By Carrie Barr and Shawn R. Deane
In part one of this two-part article, we will provide the history behind Medicare conditional payment compliance and Section 111 reporting.
Customarily, Medicare Secondary Payer (MSP) compliance programs and protocols involve ad hoc referrals for separate services on a specific claim to identify risk and comply with MSP requirements. In particular, as it relates to conditional payments, the decision to refer a claim for MSP compliance attention is often discretionary and inconsistent. Many times there is an attempt to shift the burden to another party to the settlement, making MSP compliance a veritable hot potato. Among other issues, this approach increases the potential for noncompliance, makes measuring results difficult, and misses opportunities for cost mitigation.
The prevailing philosophy looks at each MSP compliance point as a disparate and independent obligation, and this isn’t an incorrect viewpoint to take when conceptualizing the general requirements under the MSP Act. However, a tremendous opportunity is available in MSP compliance in shifting from one-off, claim-by-claim attention toward a holistic program that involves integrating compliance points — namely Section 111 reporting and the conditional payment process — into a unified approach.
Because of recent changes to reporting and recovery involving Medicare contractors, new technologies and reporting capabilities, and a more integrated approach to compliance — there is incredible potential to:
The Medicare Secondary Payer Act provides the federal government with a unique statutory right of recovery to recoup Medicare payments made on behalf of beneficiaries involved in workers' compensation, liability, and no-fault (PIP/med-pay) matters. The MSP Act generally prohibits Medicare from making payment when another form of insurance (a primary payer) is available to pay.1 This is essentially a coordination-of-benefits function.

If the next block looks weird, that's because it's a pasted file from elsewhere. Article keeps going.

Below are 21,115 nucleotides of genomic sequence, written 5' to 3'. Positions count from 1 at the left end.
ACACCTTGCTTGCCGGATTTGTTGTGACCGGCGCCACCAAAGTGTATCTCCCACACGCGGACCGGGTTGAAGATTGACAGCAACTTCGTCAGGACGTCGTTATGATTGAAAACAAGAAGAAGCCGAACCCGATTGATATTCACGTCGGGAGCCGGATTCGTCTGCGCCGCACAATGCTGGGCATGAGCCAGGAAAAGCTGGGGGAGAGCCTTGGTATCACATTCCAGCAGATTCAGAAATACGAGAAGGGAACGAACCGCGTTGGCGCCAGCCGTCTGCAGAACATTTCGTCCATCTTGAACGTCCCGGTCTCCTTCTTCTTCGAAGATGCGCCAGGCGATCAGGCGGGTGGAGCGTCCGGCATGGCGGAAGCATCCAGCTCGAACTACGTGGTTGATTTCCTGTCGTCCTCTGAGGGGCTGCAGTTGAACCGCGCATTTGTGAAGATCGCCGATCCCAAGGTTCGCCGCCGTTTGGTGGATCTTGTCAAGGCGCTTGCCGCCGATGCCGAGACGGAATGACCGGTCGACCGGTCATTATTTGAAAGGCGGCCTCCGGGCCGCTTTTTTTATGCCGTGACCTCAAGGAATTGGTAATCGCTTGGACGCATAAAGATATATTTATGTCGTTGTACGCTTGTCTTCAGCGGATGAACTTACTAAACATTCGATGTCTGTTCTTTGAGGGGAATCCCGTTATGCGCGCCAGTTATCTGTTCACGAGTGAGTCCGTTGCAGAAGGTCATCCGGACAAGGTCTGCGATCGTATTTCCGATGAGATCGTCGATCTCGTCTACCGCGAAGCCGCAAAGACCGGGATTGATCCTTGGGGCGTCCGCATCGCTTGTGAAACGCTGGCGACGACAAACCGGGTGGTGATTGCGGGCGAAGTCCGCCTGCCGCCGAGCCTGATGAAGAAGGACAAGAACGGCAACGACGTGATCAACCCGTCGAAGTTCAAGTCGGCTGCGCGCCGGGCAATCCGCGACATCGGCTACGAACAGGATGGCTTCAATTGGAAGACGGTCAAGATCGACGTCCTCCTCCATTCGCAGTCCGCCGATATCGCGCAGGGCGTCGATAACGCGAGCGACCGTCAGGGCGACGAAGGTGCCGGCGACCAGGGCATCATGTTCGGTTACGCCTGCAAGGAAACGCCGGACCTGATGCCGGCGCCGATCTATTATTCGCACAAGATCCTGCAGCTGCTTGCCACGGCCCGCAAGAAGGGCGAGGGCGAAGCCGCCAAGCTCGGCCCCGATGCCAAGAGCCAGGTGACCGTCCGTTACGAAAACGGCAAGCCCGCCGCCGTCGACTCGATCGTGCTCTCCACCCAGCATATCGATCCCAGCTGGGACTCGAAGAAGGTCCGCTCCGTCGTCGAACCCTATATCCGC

However, Medicare will make a payment on the condition that it will be reimbursed if there is demonstration that a primary payer has responsibility to make payment for treatment paid for by Medicare.2 This responsibility can be evidenced by a settlement, judgment, award, or other payment.3 Essentially, when a settlement occurs, Medicare can recover monies it reimbursed to providers for a claimant-beneficiary’s treatment connected to the underlying claim. In recent years, Medicare has become increasingly aggressive in conditional payment recovery. In 2013, the Medicare recovery contractor recouped $585 million4 in conditional payments compared with just $42,014,107 in 2008.5
In 2007, the MSP Act was amended to include provisions that require insurance carriers and self-insureds, typically referred to as responsible reporting entities (RRE), to report claims with Medicare beneficiaries in certain instances. These reporting triggers occur when an RRE has assumed the assumption of ongoing responsibility of medicals (ORM) for a claimant-beneficiary (typically in workers' compensation and no-fault claims) and when there is a settlement or judgment, referred to in the parlance as a total payment obligation to claimant (TPOC).